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Analysis and Interpretation of Ethnographic Data A Mixed Methods Approach

ISBN-10: 0759122075
ISBN-13: 9780759122079
Edition: 2nd 2012
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Book details

Edition: 2nd
Copyright year: 2012
Publisher: Rowman & Littlefield Publishers, Incorporated
Publication date: 9/5/2012
Binding: Paperback
Pages: 358
Size: 6.50" wide x 9.25" long x 1.00" tall
Weight: 1.166
Language: English

List of Tables and Figures
List of Examples
Introduction
Why Are Analysis and Interpretation Necessary?
Why Are Analysis and Interpretation Necessary?
What Are Qualitative Data?
What Are Quantitative Data?
What Is Analysis?
What Is Interpretation? How Research Results Become Complete Ethnographies
Summary
Analysis in the Field
Recursivity in Ethnographic Research and Analysis
Initial Analysis in the Field
Inscription and Head Notes
Description, Scratch Notes, and Field Notes
Transcription, Recording, "Copying," and Scripting
Summary
Tidying Up, Cataloging, and Creating Data Inventories
Steps in Organizing and Cataloging Data
Steps in Tidying Up
Reasons for Tidying Up
Summary
Recursivity, Induction and Deduction: Moving between Levels of Abstraction
Recursivity Reviewed
Induction, Deduction, and Levels of Abstraction
Moving between Levels of Abstraction: From Concrete to Abstract and Back
Generating Explanations: From Local to Substantive Theories and Back
Summary
Ways to Begin Analysis
A Common Stereotype
Initiating an Analysis
General Coding and Specific Coding
Beginning with Formative Theories
The Recursive Process Again
How Results Emerge from Data
Emergence and Cognitive Processing: How Does It Begin?
Aggregating and Disaggregating Phenomena: Finding the Pieces and Explaining Why and How They Go Together
Defining the Item and Variable Level of Analysis
Some Analytic Strategies
Summary
Specific Coding and Initial Quantification
Beginning with General Levels and Moving to More Specific Levels of Aggregation and Disaggregation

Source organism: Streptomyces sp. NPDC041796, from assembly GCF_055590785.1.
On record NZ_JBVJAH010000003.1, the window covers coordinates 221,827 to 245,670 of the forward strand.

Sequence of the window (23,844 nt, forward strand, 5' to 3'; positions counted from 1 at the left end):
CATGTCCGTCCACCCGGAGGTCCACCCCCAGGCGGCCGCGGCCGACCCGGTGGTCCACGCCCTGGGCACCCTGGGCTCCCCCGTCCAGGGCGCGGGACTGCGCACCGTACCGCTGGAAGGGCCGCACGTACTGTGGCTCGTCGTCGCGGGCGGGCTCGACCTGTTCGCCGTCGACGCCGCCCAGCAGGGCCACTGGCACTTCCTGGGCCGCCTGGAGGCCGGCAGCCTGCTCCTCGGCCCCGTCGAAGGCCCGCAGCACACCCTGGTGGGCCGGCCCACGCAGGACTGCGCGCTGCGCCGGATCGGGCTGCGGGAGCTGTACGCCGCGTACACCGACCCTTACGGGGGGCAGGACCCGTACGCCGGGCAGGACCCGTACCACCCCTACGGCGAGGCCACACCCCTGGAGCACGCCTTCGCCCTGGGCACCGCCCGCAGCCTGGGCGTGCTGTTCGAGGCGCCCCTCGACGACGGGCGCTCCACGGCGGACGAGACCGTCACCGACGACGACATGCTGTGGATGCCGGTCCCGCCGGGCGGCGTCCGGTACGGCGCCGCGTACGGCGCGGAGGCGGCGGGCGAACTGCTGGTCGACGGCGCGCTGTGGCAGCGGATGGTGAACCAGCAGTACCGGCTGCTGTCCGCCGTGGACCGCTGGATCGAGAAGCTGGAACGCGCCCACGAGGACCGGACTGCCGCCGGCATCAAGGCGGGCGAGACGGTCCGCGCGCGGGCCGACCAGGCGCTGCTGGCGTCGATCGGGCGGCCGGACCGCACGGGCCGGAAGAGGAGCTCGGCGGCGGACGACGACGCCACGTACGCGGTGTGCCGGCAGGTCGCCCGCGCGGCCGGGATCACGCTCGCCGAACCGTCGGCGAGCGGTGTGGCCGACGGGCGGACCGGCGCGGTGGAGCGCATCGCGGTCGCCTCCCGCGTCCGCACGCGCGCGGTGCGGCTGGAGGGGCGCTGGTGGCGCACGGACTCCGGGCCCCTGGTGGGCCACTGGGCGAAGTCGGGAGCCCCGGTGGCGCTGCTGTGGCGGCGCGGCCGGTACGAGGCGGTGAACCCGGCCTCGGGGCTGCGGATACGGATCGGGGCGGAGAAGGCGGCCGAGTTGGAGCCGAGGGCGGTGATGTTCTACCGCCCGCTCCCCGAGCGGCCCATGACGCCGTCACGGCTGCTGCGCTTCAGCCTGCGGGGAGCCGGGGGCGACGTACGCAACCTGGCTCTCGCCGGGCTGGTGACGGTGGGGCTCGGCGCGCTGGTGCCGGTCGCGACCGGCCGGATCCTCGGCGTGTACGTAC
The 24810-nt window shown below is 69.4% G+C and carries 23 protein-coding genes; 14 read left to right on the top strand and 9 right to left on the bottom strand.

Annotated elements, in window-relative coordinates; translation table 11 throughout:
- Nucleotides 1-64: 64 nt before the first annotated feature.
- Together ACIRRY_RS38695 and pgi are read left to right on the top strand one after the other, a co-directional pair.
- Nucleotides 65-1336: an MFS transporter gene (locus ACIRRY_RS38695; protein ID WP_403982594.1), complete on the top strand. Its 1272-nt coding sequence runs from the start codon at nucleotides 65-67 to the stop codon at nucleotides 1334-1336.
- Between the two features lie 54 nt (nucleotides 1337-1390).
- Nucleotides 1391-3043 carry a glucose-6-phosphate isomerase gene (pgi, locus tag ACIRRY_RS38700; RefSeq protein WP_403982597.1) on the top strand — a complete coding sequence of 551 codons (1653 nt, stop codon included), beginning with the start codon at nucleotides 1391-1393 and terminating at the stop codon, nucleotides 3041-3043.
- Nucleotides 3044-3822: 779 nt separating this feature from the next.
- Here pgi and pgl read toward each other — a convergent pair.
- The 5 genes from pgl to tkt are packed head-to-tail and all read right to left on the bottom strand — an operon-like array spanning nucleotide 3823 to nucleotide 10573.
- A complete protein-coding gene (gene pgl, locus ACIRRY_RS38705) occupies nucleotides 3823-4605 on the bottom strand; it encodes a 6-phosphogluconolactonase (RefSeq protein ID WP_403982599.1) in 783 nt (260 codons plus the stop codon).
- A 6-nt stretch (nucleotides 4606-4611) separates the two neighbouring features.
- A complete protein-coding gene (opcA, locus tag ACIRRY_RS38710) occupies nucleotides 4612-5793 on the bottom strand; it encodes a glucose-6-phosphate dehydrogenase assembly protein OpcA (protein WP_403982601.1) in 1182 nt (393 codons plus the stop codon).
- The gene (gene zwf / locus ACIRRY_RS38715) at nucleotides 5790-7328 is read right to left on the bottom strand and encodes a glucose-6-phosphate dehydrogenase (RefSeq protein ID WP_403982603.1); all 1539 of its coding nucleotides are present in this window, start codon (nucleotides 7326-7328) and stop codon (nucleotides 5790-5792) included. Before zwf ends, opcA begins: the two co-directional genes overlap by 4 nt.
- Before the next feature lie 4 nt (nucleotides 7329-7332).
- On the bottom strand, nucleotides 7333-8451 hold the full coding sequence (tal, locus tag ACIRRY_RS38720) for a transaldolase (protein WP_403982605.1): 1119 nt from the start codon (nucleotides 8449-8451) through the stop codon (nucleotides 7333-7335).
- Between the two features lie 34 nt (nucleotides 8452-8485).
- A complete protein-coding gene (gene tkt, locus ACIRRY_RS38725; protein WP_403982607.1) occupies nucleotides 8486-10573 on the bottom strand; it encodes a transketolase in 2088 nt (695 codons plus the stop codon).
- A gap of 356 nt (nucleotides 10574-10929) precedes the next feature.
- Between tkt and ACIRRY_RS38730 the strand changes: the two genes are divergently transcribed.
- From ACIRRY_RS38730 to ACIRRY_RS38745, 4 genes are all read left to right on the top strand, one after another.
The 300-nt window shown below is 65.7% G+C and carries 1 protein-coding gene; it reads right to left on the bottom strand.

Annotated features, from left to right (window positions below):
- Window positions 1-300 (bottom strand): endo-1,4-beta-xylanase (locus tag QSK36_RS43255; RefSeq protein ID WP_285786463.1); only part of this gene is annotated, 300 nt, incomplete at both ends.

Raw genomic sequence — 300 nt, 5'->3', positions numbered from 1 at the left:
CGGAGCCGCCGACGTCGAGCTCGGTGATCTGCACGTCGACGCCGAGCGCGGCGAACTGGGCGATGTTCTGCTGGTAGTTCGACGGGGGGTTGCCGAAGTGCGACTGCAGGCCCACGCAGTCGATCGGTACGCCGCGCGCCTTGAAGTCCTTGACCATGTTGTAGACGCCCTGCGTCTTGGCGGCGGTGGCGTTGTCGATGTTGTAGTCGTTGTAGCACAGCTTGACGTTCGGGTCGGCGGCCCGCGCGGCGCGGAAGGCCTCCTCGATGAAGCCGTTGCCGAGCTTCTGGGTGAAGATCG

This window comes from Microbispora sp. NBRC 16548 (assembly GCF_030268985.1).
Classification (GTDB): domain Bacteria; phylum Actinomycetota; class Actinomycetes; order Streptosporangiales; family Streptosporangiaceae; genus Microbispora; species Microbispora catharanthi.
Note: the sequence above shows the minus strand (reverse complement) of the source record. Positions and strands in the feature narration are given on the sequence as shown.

What Is a Code?
What Do Qualitative Codes Look Like?
Other Characteristics of Codes
Where Do Codes Come From?
Precoded Data
Kinds of Codes or Categories
Limitations of Coding
Summary
Coding and Creating Qualitative and Quantitative Codebooks
Creating Initial Codes in Ethnographic Research
Creating Qualitative Codebooks
What Is a Codebook?
Creating Quantitative Codebooks
Team Ethnography and Coding in Teams: Deductive, Abductive or Recursive, and Inductive Coding
Using a Computer to Code Data
Summary
Managing Qualitative and Quantitative Data with Computers
How Computers Facilitate the Organization and Storage of Text Data
What Computers Cannot Do
Using Computers to Code, Manage, and Analyze Qualitative Text Data
Selecting Data Entry and Analysis Hardware and Software
Developing a Data Entry System
Entering Data
Constructing New Variables
Developing the Structure for a Quantitative Database
Data Management
Consolidating Quantitative Data (Data Reduction or "Crunching")
Summary
Analyzing Ethnographically Based Survey Data
Introduction: Why Do Ethnographers Use Surveys?
How Ethnographic Surveys Differ from Other Surveys
Logical Processes: Returning to the Original Research Questions and Formative Model
What Are Variables?
Steps in Describing Ethnographic Survey Data
Integrating Qualitative and Quantitative Data
Resolving Differences between Quantitative and Qualitative Results
Summary
Creating Preliminary Results: Putting Parts Together
Creating More Complex Data Patterns and Explanations
The Pattern Level of Analysis: Linking Related Groups of Items and Units Together and Identifying Related Explanatory Variables and Factors
How Do Patterns Emerge from Data?
Grouping Patterns within Domains to Create Structures and Substantive Theories
Summary
Fine-Tuning Results and Beginning the Write-Up
Strategies for Getting Started
Reexamine the Theoretical Framework
Review the Research Questions
Create Some Vignettes
Write Some History
Describe a Social Process
Create Summaries of Interview Data
Create Summaries of Test Score or Precoded Survey or Questionnaire Data
Create Collections of Quotations from Documents or Interviews
Create or Refine a Conceptual Framework and Draw a Graphic Picture of It
Use Standard Narrative Form
Borrow a Narrative Form from the People Being Studied
Develop a Metaphor
Describe the Functions or Organizational Structure of a Group
Write Up the Critical Events in Chronological Order
Make a List of the Most Important Empirical Facts
Create a Display, or, When in Doubt, Draw a Picture!
Summary
Creating Interpretations
Introduction: Strategies for Initiating Interpretation of Research Results
Brainstorm and Speculate with Research Partners
Review the Research Questions
Review the Formative Ethnographic Theory Used
Review the Relevant Theories
Repeat the Analytic Strategies That Produced Research Results
Present a Contrasted Insider and Outsider Perspective
Look for Program Relevance
Look for Policy Relevance
Evaluate the Project
Consider the Audience
Summary
References
Index
About the Authors and Artists

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